The Royal Baker Competition

Details for Atlantia’s Royal Baker Competition can be found here.

Bardic Activities

Greetings unto all good gentles (oh, what they heck, let’s say hey to the bad ones too!)-

It is I, Dunstan LeHerynmongere, here to share with you the Bardic opportunities that will be at Ymir 48.  As all good Vikings know, storytelling and lifting one’s voice to the gods is not just a good thing to do, but a necessary thing.  Otherwise you end up with . . . well, bored gods.  Which is almost never good.


Beginning at 8:00 pm at the (LOCATION TBD- probably prefer the Learning Center/A&S area but don’t want to step on the meet and greet earlier in the same evening.  Could also do it at the feast hall. Would love to do it outside next to a fire if weather will allow.) on Friday evening there will be a completely informal bardic circle that will last until people don’t want to be there anymore.  Bring any new material you want to practice or old material you want to share.


Master Dunstan LeHeryngmongere is sponsoring a poetry competition based on the ancient poetry forms of Shakespeardislag.  This is a hybrid form of poetry that is essentially the combination of standard Shakepearean iambic pentameter in rhymed couplets but that also utilizes the Fornyrdislag  practices of consonant rhyming (alliteration) and, where possible, kennings.

For those of you not completely familiar with all the poetical gibberish above- fear not! We welcome all levels of poetical prowess and all you really have to do is scribble down two sentences and call it a poem and you will get at least one point-  which will entitle you a chance to win exciting prizes and fame and glory.

(Trust me, I am a bard.)

This will be a simple points only competition with anyone capable of winning but with each point increasing your chances of winning a prize.  (Sort of raffle style) The entrant(s) with the poem with the most points will also win a prize.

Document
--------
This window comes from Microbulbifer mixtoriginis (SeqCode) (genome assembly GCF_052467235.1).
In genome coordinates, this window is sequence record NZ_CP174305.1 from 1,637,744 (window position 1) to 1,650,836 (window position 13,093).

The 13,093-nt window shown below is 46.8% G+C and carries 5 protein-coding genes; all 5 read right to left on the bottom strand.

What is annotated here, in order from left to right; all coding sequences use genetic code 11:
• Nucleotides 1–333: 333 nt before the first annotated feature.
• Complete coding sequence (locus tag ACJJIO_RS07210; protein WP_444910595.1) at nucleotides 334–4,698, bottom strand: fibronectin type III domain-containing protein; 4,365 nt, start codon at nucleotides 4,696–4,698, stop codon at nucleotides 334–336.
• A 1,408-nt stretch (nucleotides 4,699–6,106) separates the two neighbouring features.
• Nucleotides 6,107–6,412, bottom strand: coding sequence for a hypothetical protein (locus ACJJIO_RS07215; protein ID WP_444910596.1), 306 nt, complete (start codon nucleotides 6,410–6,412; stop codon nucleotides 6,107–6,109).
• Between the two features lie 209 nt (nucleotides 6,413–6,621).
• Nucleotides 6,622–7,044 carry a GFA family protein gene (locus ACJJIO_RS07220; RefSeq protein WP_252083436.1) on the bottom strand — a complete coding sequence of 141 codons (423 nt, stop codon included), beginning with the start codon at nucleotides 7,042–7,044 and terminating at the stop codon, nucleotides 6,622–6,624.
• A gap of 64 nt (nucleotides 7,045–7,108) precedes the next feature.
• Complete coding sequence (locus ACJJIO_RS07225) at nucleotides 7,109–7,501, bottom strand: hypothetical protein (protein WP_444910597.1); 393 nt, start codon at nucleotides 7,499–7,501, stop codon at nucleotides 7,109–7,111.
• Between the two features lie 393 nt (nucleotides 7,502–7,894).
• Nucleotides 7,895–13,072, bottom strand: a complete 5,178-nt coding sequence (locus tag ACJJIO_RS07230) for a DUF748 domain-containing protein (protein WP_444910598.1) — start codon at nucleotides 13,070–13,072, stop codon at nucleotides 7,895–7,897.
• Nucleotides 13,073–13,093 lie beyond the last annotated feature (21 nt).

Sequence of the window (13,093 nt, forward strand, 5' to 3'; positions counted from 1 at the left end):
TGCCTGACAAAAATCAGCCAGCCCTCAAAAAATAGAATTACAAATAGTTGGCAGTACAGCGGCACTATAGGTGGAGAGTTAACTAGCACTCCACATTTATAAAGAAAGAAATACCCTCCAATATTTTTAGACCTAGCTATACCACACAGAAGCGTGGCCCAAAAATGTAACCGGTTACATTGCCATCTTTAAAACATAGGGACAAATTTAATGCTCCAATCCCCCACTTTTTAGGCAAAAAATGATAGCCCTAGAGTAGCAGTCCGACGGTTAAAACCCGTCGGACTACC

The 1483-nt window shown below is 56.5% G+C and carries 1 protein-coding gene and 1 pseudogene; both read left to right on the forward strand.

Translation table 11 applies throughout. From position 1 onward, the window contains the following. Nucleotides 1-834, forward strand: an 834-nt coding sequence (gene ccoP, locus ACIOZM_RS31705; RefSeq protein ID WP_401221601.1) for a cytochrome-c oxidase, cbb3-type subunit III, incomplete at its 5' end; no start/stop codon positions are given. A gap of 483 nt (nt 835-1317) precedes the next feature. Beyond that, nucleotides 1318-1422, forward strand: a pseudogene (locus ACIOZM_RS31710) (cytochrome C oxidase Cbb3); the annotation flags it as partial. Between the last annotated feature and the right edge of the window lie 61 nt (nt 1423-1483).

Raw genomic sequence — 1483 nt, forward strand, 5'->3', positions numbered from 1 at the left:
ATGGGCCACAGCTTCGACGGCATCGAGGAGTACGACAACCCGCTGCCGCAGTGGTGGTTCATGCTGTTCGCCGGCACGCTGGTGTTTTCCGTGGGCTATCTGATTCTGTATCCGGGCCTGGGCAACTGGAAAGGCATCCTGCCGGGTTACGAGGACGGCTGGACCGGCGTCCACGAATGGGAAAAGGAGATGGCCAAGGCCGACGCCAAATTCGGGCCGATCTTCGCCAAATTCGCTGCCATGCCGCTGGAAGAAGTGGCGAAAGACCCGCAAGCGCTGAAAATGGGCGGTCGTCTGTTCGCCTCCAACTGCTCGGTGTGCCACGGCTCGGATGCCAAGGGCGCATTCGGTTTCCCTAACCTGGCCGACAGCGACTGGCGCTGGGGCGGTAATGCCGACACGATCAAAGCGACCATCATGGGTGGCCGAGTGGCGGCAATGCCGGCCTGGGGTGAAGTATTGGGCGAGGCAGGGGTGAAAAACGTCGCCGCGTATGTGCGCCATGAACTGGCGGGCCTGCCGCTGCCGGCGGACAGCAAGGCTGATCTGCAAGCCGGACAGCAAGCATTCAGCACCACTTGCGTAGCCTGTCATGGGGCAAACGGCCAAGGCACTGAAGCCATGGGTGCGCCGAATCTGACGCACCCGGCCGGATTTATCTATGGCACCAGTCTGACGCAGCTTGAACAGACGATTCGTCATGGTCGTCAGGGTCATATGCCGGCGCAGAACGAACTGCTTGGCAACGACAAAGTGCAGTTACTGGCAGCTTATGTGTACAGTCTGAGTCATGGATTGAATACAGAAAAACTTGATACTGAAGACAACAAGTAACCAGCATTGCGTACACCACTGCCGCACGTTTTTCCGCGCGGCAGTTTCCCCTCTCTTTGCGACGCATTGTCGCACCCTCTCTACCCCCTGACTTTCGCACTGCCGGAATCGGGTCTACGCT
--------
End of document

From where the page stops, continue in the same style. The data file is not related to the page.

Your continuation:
Points will be scored as follows:

  • 1 point for entering any collection of words that you call a poem.  Any style, any format.
  • 1 point if it even vaguely has anything to do with Vikings or Shakespeare.
  • 1 point if it even vaguely has something to do with Vikings AND Shakespeare.
  • 1 point if it makes a good attempt at Iambic pentameter
  • 1 point if that iambic pentameter is (approximately) in rhymed couplets
  • 1 point if it it also includes attempts alliteration (consonant rhyming), at least 2 consonant rhymes in each line (4 per couplet)
  • 1 point if it makes at least one attempt at a kenning.
  • 1 point if it somehow fits into the themes/characters of Hamlet.

So a maximum total of 8 possible points.  

All entrants will be given the chance to read their poem (or have their poem read) at the bardic Saturday evening.

BTW, this form never existed in period.  I made it up.  If you don’t like that, look up the word anachronism.  -D.


Beginning at 9pm (LOCATION TBD- probably prefer the Learning Center/A&S area. In the past this sometimes conflicted with dance but thus far I do not see dance on the schedule.  Could also do it at the feast hall)  on Saturday evening there will be a bardic circle that will last until people don’t want to be there anymore.  Anyone who entered the poetry competition will be given the opportunity to recite their poem or have their poem recited for them.

Workshops and Solars

Please fill out the form below if you would like to host a workshop or solar at Ymir.

You are welcome to host a two hour solar for the craft of your choosing. Popular solars include calligraphy and fiber arts, for example, but can be centered around any general activity. Individuals attending a solar anticipate working on their own projects, but surrounded by others.

You are welcome to conduct a workshop on the period topic of your choosing. (However, your topic should have a hands-on component.) This is not as formal as a class, in that people may arrive and leave any time within the hour. Individuals may request assistance with the hands-on activity and/or other projects in the same vein.

The reason behind offering the solar and workshops options at Ymir is done with the sole intent of encouraging Kingdom artisans to learn from one another in a relaxed environment. This provides stress-free conditions to learn something new, work with like-minded individuals, and above all, play.